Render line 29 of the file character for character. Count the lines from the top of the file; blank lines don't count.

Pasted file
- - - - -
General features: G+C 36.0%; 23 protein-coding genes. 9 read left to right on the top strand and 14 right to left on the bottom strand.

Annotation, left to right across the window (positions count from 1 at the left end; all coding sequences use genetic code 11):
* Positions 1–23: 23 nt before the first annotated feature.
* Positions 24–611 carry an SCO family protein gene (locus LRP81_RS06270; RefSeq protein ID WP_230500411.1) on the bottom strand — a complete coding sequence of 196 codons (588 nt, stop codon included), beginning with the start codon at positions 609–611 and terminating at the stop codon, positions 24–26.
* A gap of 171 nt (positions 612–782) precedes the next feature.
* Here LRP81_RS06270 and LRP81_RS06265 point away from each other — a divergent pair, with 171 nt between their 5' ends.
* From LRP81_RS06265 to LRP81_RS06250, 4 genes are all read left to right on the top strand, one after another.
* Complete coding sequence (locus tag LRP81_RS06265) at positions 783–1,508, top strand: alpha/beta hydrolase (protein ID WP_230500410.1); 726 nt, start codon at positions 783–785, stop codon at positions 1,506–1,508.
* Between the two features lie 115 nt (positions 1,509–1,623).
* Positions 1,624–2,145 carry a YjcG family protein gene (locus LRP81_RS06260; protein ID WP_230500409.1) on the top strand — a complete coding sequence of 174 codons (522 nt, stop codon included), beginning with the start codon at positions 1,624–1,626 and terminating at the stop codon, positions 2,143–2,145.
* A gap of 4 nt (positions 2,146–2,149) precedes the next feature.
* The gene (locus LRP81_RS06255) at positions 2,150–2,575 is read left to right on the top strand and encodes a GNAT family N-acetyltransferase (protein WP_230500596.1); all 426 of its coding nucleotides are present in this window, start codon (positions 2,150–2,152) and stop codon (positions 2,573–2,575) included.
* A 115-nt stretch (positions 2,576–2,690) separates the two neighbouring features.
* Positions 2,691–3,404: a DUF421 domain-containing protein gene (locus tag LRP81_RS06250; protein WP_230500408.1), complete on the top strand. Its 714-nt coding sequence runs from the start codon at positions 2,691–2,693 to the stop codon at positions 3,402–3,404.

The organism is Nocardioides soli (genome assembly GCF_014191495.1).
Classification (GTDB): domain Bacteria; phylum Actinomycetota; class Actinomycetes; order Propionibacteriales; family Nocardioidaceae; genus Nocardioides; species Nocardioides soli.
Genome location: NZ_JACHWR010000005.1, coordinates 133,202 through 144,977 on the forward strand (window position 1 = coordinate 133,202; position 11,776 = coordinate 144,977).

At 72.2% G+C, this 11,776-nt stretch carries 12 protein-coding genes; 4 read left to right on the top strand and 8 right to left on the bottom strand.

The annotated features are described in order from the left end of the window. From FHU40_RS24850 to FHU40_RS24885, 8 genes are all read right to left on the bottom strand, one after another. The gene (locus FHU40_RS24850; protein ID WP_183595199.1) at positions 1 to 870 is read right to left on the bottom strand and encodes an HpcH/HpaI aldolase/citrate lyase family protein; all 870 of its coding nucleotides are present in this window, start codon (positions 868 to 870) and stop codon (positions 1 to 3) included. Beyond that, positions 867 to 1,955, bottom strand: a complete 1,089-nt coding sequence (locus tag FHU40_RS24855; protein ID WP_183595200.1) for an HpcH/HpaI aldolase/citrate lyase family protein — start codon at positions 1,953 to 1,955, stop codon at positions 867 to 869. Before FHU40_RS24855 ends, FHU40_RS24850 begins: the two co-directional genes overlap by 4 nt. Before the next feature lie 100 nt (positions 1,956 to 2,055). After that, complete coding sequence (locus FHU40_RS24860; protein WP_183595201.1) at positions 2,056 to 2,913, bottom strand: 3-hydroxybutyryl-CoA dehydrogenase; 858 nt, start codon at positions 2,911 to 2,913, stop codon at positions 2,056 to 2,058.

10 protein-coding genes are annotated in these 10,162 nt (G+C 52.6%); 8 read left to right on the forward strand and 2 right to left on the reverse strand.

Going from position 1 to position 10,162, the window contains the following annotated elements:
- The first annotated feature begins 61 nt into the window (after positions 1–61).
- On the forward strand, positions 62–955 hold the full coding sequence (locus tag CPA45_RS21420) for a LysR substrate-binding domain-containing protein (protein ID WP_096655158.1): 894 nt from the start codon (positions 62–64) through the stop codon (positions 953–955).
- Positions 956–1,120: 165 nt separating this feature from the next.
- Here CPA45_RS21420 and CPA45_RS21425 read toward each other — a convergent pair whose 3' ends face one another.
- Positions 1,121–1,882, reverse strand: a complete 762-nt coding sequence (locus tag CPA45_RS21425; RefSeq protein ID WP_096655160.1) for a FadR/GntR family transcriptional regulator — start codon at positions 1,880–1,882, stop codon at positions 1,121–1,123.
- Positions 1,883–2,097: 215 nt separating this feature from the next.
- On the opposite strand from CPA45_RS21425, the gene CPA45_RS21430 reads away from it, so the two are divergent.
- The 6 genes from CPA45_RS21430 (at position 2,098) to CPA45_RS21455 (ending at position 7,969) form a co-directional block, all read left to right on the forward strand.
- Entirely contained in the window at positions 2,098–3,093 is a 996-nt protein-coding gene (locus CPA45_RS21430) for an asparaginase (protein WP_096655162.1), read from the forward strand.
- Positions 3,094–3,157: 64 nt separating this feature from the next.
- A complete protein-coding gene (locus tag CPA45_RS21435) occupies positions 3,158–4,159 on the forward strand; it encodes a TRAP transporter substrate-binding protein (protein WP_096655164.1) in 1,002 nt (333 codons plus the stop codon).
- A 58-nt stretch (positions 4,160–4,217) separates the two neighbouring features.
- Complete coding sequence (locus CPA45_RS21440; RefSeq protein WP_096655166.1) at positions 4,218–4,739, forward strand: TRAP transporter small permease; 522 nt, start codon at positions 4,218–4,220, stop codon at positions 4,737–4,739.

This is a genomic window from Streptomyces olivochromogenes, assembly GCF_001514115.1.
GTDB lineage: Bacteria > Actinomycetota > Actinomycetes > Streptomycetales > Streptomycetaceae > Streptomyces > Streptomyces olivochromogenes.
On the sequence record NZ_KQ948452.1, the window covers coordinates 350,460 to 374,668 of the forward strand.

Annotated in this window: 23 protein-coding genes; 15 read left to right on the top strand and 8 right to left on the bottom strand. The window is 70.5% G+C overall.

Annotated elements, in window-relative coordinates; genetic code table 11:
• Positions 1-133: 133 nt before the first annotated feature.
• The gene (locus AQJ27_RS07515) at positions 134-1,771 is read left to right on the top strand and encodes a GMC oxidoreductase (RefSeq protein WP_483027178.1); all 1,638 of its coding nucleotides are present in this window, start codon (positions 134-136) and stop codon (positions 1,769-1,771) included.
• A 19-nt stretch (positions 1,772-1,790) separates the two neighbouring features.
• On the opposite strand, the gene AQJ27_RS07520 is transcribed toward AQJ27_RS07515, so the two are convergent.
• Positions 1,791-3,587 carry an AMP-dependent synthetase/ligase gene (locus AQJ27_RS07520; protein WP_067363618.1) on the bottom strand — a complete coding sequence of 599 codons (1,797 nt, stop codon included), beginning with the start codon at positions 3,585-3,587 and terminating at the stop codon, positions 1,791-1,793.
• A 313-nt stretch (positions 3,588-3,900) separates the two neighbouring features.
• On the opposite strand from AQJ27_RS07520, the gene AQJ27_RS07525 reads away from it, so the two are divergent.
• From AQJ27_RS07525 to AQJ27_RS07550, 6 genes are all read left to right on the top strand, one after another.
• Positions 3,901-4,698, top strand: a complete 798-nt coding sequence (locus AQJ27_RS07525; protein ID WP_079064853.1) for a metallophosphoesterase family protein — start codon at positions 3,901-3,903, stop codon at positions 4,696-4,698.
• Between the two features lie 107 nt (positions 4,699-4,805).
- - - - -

- The 6 genes from CPA45_RS21430 (at position 2,098) to CPA45_RS21455 (ending at position 7,969) form a co-directional block, all read left to right on the forward strand.